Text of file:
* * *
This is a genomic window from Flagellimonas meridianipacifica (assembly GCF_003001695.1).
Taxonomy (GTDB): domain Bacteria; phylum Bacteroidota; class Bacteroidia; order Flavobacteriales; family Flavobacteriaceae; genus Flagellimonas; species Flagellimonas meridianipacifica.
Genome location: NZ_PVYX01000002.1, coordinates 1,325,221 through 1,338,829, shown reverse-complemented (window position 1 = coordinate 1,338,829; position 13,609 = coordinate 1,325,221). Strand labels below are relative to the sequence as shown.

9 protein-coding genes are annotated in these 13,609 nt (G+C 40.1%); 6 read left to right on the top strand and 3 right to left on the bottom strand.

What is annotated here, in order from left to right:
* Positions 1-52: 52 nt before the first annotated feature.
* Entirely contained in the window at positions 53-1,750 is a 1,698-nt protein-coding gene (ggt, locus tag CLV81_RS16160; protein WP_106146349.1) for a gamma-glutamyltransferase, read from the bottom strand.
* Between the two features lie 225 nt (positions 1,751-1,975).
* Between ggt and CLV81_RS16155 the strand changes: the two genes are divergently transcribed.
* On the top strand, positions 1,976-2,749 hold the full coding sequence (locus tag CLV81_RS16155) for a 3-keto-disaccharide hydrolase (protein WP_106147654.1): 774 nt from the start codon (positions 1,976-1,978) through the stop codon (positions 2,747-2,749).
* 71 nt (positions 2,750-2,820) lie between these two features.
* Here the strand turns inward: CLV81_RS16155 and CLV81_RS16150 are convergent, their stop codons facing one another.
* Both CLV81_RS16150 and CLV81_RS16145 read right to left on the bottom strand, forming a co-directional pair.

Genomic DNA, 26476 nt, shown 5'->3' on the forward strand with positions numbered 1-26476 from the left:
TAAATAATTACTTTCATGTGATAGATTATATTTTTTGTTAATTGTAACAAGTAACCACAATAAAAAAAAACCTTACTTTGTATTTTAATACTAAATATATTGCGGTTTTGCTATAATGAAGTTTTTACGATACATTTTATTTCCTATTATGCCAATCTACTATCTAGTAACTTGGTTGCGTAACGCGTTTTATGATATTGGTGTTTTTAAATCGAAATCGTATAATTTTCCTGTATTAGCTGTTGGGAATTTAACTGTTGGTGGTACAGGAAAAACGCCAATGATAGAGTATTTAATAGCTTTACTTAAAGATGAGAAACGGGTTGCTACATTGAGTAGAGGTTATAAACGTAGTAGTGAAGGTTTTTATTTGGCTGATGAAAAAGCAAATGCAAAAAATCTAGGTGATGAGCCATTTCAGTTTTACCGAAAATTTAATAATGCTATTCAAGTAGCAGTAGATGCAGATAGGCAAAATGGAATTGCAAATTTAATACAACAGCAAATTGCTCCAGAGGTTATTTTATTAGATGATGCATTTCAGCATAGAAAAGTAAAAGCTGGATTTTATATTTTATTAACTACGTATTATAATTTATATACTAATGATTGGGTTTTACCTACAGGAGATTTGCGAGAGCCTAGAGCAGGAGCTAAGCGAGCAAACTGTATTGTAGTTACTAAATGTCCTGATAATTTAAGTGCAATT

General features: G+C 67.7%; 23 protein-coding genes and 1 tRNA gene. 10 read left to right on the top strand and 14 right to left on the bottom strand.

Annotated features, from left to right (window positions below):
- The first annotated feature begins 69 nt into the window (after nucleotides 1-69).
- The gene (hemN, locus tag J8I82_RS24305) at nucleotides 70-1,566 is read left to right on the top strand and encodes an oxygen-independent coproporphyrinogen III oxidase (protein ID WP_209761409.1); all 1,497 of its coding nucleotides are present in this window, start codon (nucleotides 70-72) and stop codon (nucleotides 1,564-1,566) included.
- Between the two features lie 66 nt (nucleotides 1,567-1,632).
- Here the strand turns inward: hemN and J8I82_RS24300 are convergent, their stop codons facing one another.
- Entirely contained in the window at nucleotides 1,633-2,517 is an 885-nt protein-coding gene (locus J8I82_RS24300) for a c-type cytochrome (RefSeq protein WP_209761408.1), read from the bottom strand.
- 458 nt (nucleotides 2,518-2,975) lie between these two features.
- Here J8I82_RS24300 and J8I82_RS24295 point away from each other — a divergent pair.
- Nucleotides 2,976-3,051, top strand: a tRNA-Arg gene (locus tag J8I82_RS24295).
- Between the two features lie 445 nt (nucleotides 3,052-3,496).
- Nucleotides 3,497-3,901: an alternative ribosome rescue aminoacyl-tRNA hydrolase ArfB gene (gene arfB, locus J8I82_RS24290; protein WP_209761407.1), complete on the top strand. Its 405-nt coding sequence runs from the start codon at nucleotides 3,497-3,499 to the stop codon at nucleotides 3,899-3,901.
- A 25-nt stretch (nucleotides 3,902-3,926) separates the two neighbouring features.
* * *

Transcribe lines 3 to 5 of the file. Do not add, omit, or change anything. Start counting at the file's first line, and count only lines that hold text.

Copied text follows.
Genome location: NZ_PVYX01000002.1, coordinates 1,325,221 through 1,338,829, shown reverse-complemented (window position 1 = coordinate 1,338,829; position 13,609 = coordinate 1,325,221). Strand labels below are relative to the sequence as shown.

9 protein-coding genes are annotated in these 13,609 nt (G+C 40.1%); 6 read left to right on the top strand and 3 right to left on the bottom strand.

What is annotated here, in order from left to right: